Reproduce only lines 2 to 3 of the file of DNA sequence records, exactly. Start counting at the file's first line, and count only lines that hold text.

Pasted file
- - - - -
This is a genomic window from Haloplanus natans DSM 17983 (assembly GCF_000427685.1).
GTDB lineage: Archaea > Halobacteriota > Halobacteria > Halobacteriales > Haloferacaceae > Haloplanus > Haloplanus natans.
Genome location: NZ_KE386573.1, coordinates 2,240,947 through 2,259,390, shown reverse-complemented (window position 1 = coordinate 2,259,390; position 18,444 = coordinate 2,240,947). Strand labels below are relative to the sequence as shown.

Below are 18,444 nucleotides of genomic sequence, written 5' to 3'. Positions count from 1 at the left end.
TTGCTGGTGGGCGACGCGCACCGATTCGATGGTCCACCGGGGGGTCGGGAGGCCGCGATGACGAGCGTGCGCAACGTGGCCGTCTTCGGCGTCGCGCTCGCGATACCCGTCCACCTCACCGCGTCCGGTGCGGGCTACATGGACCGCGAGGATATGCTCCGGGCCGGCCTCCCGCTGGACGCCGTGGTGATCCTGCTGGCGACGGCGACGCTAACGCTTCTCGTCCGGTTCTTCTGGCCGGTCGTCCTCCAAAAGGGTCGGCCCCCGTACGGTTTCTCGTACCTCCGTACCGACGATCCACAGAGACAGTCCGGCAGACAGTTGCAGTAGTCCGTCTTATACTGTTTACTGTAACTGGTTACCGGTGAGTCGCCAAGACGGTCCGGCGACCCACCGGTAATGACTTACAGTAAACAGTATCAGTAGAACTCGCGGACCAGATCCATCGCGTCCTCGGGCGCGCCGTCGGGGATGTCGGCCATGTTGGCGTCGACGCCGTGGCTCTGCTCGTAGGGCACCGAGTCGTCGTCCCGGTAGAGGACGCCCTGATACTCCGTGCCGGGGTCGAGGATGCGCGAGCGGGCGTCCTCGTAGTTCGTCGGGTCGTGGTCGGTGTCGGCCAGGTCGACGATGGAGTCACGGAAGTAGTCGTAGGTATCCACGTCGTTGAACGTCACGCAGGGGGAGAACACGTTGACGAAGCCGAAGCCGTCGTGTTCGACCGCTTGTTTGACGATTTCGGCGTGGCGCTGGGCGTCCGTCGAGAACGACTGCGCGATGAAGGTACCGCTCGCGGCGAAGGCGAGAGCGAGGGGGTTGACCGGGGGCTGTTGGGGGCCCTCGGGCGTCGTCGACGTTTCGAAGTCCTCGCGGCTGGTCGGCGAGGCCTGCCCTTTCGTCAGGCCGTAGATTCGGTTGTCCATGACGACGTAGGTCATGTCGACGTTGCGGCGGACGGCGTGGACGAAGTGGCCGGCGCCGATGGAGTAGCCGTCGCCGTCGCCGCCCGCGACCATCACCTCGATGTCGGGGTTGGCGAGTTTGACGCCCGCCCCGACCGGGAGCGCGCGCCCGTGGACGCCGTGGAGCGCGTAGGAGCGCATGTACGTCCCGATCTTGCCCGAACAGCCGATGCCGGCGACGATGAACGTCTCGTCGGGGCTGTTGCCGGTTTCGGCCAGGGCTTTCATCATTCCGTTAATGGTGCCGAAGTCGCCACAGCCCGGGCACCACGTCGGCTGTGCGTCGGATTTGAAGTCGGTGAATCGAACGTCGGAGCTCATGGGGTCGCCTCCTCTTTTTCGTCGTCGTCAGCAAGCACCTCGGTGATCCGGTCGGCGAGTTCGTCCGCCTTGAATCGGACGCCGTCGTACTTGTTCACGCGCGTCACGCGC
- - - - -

GTDB lineage: Archaea > Halobacteriota > Halobacteria > Halobacteriales > Haloferacaceae > Haloplanus > Haloplanus natans.
Genome location: NZ_KE386573.1, coordinates 2,240,947 through 2,259,390, shown reverse-complemented (window position 1 = coordinate 2,259,390; position 18,444 = coordinate 2,240,947). Strand labels below are relative to the sequence as shown.